By now you have probably all heard that renowned novelist and futurist Sir Arthur C. Clarke passed away on March 18 at the age of 90. In his memory we have posted an obituary followed by a 1983 essay by Carl Sagan, "In Praise of Arthur C. Clarke."
I am glad he had a chance to participate, from his home in Sri Lanka, in the Cassini encounter with Iapetus, the moon of Saturn where astronaut David Bowman encountered the first monolith in Clarke's novel 2001: A Space Odyssey. He sent to JPL a video greeting, which you may enjoy watching again: here is the video, and here is the transcript.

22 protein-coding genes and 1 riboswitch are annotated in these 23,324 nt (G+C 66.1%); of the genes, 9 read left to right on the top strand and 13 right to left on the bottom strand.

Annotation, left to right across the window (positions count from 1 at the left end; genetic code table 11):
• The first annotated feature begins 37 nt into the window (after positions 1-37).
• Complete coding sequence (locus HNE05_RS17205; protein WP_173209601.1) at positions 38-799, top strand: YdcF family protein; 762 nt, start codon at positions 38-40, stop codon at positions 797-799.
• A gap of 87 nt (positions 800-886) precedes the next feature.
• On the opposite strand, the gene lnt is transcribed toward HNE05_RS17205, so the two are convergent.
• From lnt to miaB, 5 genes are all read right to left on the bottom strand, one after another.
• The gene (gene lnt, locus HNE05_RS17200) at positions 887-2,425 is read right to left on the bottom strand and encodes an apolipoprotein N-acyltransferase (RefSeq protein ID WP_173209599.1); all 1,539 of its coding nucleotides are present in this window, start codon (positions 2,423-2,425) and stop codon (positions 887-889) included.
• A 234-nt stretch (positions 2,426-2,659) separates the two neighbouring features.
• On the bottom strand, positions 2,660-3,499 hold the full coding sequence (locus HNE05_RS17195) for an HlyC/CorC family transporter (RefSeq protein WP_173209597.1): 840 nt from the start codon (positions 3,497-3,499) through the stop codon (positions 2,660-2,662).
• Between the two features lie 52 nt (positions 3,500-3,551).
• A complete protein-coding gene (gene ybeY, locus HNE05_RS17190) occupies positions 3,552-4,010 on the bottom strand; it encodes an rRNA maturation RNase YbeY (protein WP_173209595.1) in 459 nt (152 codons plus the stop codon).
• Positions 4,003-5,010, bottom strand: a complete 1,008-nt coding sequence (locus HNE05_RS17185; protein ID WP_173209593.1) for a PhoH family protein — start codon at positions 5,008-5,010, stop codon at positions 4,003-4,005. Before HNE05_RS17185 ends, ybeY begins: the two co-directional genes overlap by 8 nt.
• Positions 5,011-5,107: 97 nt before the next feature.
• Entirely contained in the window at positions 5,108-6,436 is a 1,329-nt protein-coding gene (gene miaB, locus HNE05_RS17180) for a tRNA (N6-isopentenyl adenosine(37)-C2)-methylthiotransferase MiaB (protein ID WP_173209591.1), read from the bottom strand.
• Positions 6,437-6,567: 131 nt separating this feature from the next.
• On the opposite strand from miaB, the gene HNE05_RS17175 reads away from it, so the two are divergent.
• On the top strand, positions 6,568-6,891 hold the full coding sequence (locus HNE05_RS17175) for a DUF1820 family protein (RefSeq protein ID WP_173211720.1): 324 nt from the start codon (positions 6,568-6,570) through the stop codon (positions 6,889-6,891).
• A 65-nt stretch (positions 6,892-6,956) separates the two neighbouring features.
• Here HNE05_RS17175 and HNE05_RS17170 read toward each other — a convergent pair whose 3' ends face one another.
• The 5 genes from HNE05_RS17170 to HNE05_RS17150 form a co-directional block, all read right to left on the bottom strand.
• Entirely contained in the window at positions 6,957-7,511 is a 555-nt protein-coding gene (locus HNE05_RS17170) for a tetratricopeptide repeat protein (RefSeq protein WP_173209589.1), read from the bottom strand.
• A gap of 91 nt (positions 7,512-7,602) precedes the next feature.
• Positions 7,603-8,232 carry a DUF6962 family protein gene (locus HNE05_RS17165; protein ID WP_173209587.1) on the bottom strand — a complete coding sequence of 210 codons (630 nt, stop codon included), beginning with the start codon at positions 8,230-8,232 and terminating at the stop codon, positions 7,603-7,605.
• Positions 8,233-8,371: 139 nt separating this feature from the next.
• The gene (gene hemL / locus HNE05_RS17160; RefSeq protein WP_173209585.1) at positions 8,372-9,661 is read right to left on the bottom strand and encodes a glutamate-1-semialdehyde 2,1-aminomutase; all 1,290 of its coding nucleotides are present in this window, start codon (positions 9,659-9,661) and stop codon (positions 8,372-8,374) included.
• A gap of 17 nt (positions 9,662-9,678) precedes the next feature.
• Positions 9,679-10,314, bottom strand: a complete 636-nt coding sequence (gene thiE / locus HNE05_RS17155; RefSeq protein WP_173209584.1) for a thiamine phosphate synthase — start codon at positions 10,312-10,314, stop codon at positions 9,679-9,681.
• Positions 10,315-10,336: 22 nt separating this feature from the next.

Clarke lived a full life. It is amazing to consider the development of technology and discovery that he witnessed -- and participated in, and stimulated, and foresaw -- throughout his lifetime. But consider this: his life played out primarily in the twentieth century. We are now at the dawn of the twenty-first. What discoveries will this century see, and who will be its visionaries? Who will shoulder Clarke's legacy?